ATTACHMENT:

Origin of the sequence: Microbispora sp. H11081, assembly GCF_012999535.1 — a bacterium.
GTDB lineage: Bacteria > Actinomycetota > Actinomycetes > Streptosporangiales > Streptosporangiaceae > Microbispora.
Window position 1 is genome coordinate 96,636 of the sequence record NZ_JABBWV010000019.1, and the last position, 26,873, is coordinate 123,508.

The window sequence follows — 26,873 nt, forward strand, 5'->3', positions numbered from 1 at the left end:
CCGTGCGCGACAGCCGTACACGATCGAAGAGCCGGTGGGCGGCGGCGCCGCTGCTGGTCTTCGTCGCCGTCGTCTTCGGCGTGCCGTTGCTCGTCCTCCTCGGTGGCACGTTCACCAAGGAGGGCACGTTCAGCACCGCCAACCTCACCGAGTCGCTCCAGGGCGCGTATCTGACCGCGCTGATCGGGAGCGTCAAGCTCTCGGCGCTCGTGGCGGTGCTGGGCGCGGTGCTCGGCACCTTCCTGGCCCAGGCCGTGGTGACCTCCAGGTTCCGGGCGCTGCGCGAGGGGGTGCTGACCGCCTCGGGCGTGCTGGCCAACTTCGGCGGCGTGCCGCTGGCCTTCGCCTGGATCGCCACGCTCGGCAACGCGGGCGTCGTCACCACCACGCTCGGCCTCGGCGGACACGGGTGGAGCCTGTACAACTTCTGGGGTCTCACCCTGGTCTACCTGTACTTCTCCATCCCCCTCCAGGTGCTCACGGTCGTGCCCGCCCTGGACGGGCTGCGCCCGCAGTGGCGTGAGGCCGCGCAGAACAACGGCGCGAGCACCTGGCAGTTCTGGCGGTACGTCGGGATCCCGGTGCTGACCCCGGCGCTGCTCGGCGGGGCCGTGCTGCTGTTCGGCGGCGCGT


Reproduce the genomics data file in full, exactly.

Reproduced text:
Origin of the sequence: Microbispora sp. H11081, assembly GCF_012999535.1 — a bacterium.
GTDB lineage: Bacteria > Actinomycetota > Actinomycetes > Streptosporangiales > Streptosporangiaceae > Microbispora.
Window position 1 is genome coordinate 96,636 of the sequence record NZ_JABBWV010000019.1, and the last position, 26,873, is coordinate 123,508.

The window sequence follows — 26,873 nt, forward strand, 5'->3', positions numbered from 1 at the left end:
CCGTGCGCGACAGCCGTACACGATCGAAGAGCCGGTGGGCGGCGGCGCCGCTGCTGGTCTTCGTCGCCGTCGTCTTCGGCGTGCCGTTGCTCGTCCTCCTCGGTGGCACGTTCACCAAGGAGGGCACGTTCAGCACCGCCAACCTCACCGAGTCGCTCCAGGGCGCGTATCTGACCGCGCTGATCGGGAGCGTCAAGCTCTCGGCGCTCGTGGCGGTGCTGGGCGCGGTGCTCGGCACCTTCCTGGCCCAGGCCGTGGTGACCTCCAGGTTCCGGGCGCTGCGCGAGGGGGTGCTGACCGCCTCGGGCGTGCTGGCCAACTTCGGCGGCGTGCCGCTGGCCTTCGCCTGGATCGCCACGCTCGGCAACGCGGGCGTCGTCACCACCACGCTCGGCCTCGGCGGACACGGGTGGAGCCTGTACAACTTCTGGGGTCTCACCCTGGTCTACCTGTACTTCTCCATCCCCCTCCAGGTGCTCACGGTCGTGCCCGCCCTGGACGGGCTGCGCCCGCAGTGGCGTGAGGCCGCGCAGAACAACGGCGCGAGCACCTGGCAGTTCTGGCGGTACGTCGGGATCCCGGTGCTGACCCCGGCGCTGCTCGGCGGGGCCGTGCTGCTGTTCGGCGGCGCGT